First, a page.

The Lord of Time – Müldeponie

muldeponie

Picking my favorite Müldeponie album is sort of like picking your favorite child. There have been around a dozen or so albums from the French outfit thus far and each of them has stretched the limits of imagination and storytelling. Each album reveals something new about the people that made the music and the people that listen to the music. No matter the order one listens to them in, there is always a progression in the sound. How does that nonsensical time travel stuff work? I would say let’s find out but you know as well as I do that I know nothing about that stuff, if I did I would probably not be writing reviews for dungeon synth albums. It wasn’t an easy task, but I did come up with my favorite Müldeponie album: their most recently album, The Lord of Time.

First some stray thoughts on the album and its appearance. One, judging just from the album’s cover this could be an album that covers the Knights Templar, western esotericism, ancient lunar societies, or maybe all of the above, it’s eclectic, ethereal, and mystical. Two, the logo looks both simple and gorgeous at the same time, it reminds me of an atmospheric black metal band’s logo. Three, apparently Google thinks of Müldeponie as an avant garde jazz band, that’s both amusing and, the more I think about it, at least a little true. Dungeon Jazz! It’s more than that of course but these guys know how to set a mood.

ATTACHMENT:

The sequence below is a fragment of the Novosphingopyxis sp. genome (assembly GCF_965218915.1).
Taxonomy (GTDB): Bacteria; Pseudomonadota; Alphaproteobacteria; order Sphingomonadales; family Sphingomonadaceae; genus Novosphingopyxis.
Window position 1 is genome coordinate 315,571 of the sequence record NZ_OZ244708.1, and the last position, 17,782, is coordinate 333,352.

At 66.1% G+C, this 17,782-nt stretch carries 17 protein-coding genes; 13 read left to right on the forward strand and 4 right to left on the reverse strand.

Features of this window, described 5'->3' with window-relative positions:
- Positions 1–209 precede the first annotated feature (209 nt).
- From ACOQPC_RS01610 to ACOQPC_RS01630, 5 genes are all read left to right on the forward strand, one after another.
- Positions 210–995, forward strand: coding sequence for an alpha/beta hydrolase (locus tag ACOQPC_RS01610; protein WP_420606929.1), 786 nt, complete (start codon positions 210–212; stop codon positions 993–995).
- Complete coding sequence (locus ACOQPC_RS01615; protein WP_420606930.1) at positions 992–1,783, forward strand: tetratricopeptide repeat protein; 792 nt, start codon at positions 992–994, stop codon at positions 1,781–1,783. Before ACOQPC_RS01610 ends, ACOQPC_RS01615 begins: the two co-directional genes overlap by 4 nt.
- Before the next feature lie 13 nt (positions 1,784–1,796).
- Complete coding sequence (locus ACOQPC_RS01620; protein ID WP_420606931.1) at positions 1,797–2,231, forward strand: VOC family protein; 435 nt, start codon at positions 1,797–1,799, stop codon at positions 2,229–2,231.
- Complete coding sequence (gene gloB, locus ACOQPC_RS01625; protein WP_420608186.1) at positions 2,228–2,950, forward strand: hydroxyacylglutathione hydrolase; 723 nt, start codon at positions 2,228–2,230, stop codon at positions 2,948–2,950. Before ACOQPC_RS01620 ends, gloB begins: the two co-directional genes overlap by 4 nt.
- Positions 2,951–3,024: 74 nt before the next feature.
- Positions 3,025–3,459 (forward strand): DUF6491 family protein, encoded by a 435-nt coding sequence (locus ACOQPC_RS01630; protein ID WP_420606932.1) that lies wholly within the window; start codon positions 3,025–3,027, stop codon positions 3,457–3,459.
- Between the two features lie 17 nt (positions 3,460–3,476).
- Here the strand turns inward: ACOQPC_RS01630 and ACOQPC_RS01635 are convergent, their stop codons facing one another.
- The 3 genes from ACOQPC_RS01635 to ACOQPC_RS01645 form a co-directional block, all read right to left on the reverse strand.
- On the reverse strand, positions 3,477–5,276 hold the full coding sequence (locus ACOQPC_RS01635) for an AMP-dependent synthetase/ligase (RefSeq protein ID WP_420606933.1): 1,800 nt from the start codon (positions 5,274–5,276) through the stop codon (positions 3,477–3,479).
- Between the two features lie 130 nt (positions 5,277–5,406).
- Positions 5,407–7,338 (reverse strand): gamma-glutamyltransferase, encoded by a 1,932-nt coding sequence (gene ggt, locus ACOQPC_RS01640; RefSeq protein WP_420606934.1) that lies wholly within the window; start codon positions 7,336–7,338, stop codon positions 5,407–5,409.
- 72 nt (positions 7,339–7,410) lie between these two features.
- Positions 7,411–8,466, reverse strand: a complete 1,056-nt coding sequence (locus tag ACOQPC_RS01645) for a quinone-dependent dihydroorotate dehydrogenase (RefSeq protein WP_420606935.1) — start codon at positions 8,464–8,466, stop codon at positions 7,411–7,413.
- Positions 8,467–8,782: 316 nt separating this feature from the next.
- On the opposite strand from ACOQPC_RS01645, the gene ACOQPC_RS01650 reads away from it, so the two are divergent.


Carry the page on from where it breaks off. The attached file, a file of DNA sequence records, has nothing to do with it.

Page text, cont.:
I was joking when I said dungeon jazz but the more I think about it, the more it’s creeping up on me. Clearly the music of Müldeponie is more complex than just dungeon synth, it’s more than ambient too, so what would we call it? I know there’s no actual need to label it but I have compulsive need to give things imaginative labels. Why? No idea but it’s fun for me. The jazz elements, though few and far between, are very strong. If you’ve heard of Bohren & der Club of Gore, you know the dark, doomy style of jazz that Müldeponie plays. The music has a dark and smoky atmosphere, a grim yet still clear sound. The style is absolutely fantastic, it tells a story that transcends the ideas of time and space but I would never call the album a space ambient album. It’s more than that and it’s less than that. The major topic that Müldeponie tackle in the album is the effect of time on the king, or the idea of the king. We like to think that time doesn’t affect our rulers, that they are immune to the ravages of time. But are they? Müldeponie tackles the topic by creating a king, a ruler, that is immune, that makes the universe bow to his will rather than bowing to the laws of nature.

The way that space ambient and medieval ambient are combined and mixed on this album is nothing short of spectacular. Two genres, by in terms of music and literature, that I love but two genres I never saw blending with any sort of cohesion. Müldeponie is either the exception that proves the rule or the exception that smashes the rule. I haven’t figured that part out yet but nevertheless Müldeponie made something incredibly catchy here. It’s ancient and it’s vast. The music is a labyrinth of melodies and themes and instruments. It’s a sonic tapestry that has managed to blend oil and water together to make something incredibly unique and incredibly listenable.

thelordoftime

Listen and support the music!

Müldeponie’s Facebook Page
Müldeponie’s Bandcamp Page

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